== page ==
Are you struggling with bolting cilantro plants? Are your plants more spindly and weak than strong and proud?
It has taken me a while and many mistakes to learn how this plant wants to be grown.
To summarize, cilantro does not like heat. Think spring and fall, the shoulder seasons, and you will see stronger plants. Or, read on to learn how to grow cilantro year-round.
Cilantro (Coriandrum sativum) is one of the world’s most popular and used herbs. We grow cilantro from seeds continuously throughout the growing season. Here in this article, we will share our best tips and techniques.
Fun fact 1: Where I live both seed and leaves are known as coriander. But in large parts of the world, the green part of the plant is called cilantro whereas the seed is called coriander.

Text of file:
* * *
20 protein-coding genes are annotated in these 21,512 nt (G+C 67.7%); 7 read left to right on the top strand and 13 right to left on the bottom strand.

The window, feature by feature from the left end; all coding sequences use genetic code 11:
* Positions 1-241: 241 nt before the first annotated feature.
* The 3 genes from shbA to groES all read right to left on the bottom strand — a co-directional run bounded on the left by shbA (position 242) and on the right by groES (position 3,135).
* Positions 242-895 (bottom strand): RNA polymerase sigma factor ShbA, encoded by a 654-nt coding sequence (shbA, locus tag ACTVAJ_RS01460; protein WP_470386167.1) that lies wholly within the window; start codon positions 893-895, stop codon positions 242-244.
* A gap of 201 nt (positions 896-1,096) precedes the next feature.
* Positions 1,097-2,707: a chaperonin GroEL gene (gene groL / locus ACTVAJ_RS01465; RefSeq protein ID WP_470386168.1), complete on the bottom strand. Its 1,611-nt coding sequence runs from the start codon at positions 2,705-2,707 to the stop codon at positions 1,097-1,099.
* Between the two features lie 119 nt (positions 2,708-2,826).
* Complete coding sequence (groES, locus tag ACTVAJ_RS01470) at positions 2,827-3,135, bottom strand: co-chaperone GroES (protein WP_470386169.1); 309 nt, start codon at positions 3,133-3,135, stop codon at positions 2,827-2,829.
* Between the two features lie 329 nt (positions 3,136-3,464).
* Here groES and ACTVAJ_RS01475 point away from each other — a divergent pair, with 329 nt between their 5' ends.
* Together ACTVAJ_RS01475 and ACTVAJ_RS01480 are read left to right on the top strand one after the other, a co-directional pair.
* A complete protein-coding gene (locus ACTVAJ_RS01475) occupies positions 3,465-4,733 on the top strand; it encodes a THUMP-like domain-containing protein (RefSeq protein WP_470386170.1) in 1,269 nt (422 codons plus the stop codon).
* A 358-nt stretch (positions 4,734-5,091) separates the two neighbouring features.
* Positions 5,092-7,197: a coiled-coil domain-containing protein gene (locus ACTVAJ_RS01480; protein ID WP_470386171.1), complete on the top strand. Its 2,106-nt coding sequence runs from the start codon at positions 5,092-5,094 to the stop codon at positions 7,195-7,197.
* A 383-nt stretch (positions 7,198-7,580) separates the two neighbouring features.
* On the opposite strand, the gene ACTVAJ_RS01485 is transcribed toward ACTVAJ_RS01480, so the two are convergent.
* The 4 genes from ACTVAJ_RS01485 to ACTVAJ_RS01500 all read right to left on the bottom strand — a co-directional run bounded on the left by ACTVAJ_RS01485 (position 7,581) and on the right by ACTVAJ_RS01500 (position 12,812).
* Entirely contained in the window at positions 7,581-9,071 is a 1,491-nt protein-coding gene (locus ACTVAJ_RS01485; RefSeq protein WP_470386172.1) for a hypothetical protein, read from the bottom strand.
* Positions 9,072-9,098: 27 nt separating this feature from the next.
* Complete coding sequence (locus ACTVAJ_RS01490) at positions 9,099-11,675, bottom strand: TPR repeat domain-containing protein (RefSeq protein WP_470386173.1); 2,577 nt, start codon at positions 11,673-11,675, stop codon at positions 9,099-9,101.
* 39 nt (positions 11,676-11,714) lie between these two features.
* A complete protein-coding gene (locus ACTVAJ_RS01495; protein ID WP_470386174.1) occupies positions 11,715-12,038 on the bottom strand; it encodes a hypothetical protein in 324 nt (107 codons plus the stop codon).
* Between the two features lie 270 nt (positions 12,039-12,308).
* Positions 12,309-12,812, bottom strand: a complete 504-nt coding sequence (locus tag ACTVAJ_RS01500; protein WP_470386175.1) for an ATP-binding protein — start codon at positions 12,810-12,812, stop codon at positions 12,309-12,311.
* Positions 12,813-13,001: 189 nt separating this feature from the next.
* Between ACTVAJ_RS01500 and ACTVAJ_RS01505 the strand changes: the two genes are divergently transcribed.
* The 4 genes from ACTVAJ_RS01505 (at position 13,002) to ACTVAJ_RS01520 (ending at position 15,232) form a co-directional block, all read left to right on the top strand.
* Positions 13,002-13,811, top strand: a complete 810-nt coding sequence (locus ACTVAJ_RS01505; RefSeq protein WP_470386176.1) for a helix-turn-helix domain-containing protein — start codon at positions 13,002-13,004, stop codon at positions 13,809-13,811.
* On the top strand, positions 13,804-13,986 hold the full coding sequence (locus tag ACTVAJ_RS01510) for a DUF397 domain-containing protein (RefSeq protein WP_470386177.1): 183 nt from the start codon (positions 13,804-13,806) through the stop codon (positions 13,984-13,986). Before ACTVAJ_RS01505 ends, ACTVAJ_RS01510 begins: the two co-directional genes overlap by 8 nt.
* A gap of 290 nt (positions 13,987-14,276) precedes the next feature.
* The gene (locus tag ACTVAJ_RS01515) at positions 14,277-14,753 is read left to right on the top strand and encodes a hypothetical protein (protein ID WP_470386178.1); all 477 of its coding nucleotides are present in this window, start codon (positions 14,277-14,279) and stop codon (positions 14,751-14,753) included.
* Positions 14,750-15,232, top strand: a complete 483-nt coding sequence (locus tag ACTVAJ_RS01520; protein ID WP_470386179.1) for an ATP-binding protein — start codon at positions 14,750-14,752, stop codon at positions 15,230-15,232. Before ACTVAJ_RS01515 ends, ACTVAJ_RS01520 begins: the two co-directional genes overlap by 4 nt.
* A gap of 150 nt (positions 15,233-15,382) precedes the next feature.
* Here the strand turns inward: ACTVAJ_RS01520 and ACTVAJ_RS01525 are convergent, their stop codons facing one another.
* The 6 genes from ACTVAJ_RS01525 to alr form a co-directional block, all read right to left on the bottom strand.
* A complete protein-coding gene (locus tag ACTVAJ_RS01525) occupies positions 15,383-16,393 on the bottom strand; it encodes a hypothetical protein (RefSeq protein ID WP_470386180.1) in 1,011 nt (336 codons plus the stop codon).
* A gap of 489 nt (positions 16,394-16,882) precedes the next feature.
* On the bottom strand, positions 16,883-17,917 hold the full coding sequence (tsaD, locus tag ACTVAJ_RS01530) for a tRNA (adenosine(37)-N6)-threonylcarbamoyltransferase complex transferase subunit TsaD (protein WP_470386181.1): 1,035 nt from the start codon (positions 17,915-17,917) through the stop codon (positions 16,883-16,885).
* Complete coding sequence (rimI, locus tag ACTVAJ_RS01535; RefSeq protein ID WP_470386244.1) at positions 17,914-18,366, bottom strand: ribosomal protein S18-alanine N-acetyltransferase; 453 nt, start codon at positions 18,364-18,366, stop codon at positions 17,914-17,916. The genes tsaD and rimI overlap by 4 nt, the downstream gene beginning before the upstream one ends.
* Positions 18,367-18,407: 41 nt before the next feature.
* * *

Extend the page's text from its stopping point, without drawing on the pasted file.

Cilantro leaves are sometimes confused for flat-leaved parsley, but the distinct smell and taste take care of any risk of mix-ups.
Fun fact 2: Cilantro is also known as Chinese parsley.
- Why is Cilantro Giving Gardeners Problems?
- How to grow cilantro in your garden
- Grow Cilantro Indoors
- Harvest Cilantro For The Seeds
- Summary and key takeaways
Why is Cilantro Giving Gardeners Problems?
Cilantro is a fast-growing annual plant that lends itself to being planted continuously throughout the season.
Still, many gardeners struggle to grow strong plants. From my experience, there are 3 main reasons why people fail:
- Problem with seed starting: Cilantro can be challenging to germinate but is relatively easy to grow from the first leaves sprouting.
- Incorrect harvesting: Harvesting too early, too much, or not often enough. Learn more about harvesting cilantro.